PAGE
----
Selenium (Se) is an essential micronutrient for animals, including humans (Birringer et al., 2002), although for a long time, it was only known for its toxicity (Schwarz and Foltz, 1957). Recent studies have shown that Se-enriched plants are wanted for both cancer prevention (Finley, 2005) and Se phytoremediation (Berken et al., 2002; Sors et al., 2005). In nature, several Se-hyperaccumulating species of the genus Astragalus originating from seleniferous soils have been characterized (Trelease and Trelease, 1939). They cannot only tolerate high Se in soil, but can also hyperaccumulate Se at concentrations of up to 20 to 40 mg per gram of dry matter in their shoots when they grow under 2 to 10 ppm Se in natural soils (Davis, 1972). However, these Se accumulators are not edible plants for chemopreventive purposes and have very limited applications for Se phytoremediation because of their extremely slow growth and low biomass (Cunningham et al., 1997). In addition, the Se-hyperaccumulating plants cannot cross with any food plants as a result of genetic distance. Molecular cloning and genetic engineering may offer a better way to isolate genes related to the Se-hyperaccumulating property that could be transferred to other crop plants to create Se-enriched transgenic plants.
Currently, the functional analysis of the Astragalus genes related to Se accumulation is limited because there is no transformation and regeneration system available for the Astragalus species. So far, only one Se-accumulating gene, encoding selenocysteine methyltransferase, has been isolated from a Se hyperaccumulator, Astragalus bisulcatus (Neuhierl et al., 1999). Other genes that are also responsible for Se accumulation might exist. The discovery and study of additional Se-accumulating genes will help us to understand the mechanism of Se accumulation in Se hyperaccumulators and ultimately to develop transgenic plants with the Se-hyperaccumulating capacity. Gene transformation, however, needs reliable regeneration systems.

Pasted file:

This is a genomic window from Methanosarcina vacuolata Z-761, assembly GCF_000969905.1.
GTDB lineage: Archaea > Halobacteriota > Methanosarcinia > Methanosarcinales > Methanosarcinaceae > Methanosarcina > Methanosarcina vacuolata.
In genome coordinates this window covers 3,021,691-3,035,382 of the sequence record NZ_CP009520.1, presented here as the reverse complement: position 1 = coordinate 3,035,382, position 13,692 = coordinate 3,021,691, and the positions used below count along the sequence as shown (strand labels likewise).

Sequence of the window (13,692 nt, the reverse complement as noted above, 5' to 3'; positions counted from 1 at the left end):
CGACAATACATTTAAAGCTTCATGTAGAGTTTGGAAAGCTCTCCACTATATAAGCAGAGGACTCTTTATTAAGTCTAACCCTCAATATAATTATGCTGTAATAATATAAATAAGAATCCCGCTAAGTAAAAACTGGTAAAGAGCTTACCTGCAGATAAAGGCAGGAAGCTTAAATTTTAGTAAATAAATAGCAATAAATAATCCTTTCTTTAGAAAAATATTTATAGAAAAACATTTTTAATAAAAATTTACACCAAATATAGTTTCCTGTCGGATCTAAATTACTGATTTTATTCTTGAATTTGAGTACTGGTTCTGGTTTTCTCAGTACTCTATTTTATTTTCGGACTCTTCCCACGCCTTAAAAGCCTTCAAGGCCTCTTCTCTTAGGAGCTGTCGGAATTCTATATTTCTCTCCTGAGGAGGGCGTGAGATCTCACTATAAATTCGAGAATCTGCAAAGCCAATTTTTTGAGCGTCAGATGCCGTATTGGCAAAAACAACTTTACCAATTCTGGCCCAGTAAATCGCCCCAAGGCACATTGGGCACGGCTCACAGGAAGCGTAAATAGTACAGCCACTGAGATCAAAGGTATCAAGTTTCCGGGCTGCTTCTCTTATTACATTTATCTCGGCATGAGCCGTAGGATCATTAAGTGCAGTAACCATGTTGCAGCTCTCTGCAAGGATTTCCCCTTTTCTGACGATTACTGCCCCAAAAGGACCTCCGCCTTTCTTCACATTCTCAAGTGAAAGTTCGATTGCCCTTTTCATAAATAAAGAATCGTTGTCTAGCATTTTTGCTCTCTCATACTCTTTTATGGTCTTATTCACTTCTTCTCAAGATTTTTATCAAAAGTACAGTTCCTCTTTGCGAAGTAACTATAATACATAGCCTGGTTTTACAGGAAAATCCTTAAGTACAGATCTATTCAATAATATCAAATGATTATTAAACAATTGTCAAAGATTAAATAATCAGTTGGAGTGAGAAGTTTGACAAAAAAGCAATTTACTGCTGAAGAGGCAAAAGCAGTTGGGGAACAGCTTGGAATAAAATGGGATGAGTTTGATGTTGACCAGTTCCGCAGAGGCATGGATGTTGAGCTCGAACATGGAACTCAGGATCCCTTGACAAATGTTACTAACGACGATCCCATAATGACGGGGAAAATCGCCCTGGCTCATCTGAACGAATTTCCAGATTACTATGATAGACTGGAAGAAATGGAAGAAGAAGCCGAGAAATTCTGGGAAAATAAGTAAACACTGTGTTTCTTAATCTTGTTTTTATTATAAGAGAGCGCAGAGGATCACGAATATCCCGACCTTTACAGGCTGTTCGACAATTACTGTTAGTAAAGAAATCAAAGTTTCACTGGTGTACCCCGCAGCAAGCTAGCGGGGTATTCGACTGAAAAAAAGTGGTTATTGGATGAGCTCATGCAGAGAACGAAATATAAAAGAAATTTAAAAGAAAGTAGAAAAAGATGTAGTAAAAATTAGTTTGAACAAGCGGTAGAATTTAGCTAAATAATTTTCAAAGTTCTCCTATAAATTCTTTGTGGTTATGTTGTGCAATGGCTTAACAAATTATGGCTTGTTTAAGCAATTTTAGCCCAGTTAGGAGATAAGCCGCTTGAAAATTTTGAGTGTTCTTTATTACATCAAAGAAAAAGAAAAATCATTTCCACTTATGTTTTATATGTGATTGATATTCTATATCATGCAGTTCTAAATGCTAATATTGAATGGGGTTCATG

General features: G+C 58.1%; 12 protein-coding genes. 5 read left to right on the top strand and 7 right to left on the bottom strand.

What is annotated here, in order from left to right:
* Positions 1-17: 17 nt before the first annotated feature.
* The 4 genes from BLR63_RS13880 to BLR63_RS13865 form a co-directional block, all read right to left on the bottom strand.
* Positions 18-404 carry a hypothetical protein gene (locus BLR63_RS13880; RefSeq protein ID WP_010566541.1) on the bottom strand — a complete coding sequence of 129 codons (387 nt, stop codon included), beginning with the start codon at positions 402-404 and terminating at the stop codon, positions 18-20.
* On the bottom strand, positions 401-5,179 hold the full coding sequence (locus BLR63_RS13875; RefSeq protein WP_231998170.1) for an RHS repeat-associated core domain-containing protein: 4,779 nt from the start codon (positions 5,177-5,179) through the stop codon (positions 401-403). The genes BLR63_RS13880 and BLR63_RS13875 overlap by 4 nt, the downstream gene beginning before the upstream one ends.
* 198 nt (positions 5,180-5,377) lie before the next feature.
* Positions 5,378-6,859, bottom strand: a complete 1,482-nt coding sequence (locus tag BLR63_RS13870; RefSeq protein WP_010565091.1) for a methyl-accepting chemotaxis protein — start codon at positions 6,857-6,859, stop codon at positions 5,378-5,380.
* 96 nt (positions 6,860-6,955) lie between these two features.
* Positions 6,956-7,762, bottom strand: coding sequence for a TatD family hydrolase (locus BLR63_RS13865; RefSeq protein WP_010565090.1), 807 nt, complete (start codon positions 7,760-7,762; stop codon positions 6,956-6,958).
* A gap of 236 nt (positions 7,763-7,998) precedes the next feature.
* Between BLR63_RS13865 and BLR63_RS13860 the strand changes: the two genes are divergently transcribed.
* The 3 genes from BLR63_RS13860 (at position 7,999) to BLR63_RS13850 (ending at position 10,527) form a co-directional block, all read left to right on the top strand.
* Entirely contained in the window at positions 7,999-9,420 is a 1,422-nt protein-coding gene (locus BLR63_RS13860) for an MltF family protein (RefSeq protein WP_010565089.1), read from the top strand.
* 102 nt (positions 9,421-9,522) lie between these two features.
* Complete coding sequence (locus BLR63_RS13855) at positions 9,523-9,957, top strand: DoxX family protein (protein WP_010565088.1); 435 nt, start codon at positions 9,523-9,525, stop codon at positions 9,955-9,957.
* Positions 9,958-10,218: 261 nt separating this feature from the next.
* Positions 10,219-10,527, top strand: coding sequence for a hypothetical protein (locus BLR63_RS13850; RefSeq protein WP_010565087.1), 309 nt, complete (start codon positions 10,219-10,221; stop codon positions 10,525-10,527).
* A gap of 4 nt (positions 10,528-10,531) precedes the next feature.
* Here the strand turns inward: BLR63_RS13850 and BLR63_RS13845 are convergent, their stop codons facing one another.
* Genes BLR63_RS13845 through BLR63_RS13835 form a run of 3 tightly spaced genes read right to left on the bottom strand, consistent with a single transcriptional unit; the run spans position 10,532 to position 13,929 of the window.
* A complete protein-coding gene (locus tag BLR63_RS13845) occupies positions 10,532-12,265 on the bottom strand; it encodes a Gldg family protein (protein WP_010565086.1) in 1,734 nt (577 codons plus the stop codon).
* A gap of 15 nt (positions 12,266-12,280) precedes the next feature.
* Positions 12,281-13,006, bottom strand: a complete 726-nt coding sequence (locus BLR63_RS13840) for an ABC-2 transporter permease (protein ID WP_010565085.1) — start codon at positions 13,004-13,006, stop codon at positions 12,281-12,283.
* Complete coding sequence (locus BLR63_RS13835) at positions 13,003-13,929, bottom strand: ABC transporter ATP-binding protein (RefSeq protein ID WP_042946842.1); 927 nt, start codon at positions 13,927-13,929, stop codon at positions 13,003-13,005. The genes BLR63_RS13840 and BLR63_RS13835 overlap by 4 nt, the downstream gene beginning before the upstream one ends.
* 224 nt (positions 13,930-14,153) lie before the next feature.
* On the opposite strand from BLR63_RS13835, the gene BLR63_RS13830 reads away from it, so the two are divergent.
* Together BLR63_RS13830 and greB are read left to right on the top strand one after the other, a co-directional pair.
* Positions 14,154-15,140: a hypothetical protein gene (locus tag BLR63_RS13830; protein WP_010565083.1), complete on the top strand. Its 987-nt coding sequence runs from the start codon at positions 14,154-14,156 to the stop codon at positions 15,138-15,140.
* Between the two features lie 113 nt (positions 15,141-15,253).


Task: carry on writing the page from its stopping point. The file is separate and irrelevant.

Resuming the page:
A previous report showed that calli could be induced from the hypocotyls of five Se-hyperaccumulator and three nonaccumulator species of Astragalus by including 13.57 μm 2,4-dichlorophenoxyacetic acid (2,4-D) in the induction medium (Ziebur and Shrift, 1971). Both the A. racemosus and A. canadensis species used in the present study were in their report. When those calli were subcultured, they failed to regenerate plants despite that incompletely developed roots and shoots were observed in some of their early subcultures, although they had been subcultured and maintained for several years (Ziebur and Shrift, 1971). Synthetic auxin, 2,4-D, is a strong hormone that is widely used to induce callus formation (Khanna and Raina, 1998). However, the concentration of 13.57 μm is considerably high for plant tissue culture, in which calli derived from an induction medium with such a high concentration of 2,4-D generally lose further dedifferentiation ability (Xie et al., 1995).
The objective of the current study was to establish a plant regeneration system for both the Se-hyperaccumulator A. racemosus and the nonaccumulator A. canadensis. To induce shoots, another more moderate auxin, a-naphthalene acetic acid (NAA), was chosen to combine with cytokinin 6-benzylaminopurine (BA) and cytokine-like N-(2-chloro-4-pyridyl)-N′-phenylurea (CPPU). CPPU has been proven to be able to effectively improve the efficiency of shoot formation and somatic embryogenesis in different plant species (Fiore et al., 2002; Millan-Mendoza, 1998; Murthy and Saxena, 1994; Nakajima et al., 2000; Tsuro et al., 1999; Zhang et al., 2005). We report our newly established plant regeneration system for A. racemosus and A. canadensis. Current results demonstrate that CPPU combined with NAA was good for A. racemosus and A. canadensis tissue cultures. Culture efficiencies of two species and three types of explants are compared.
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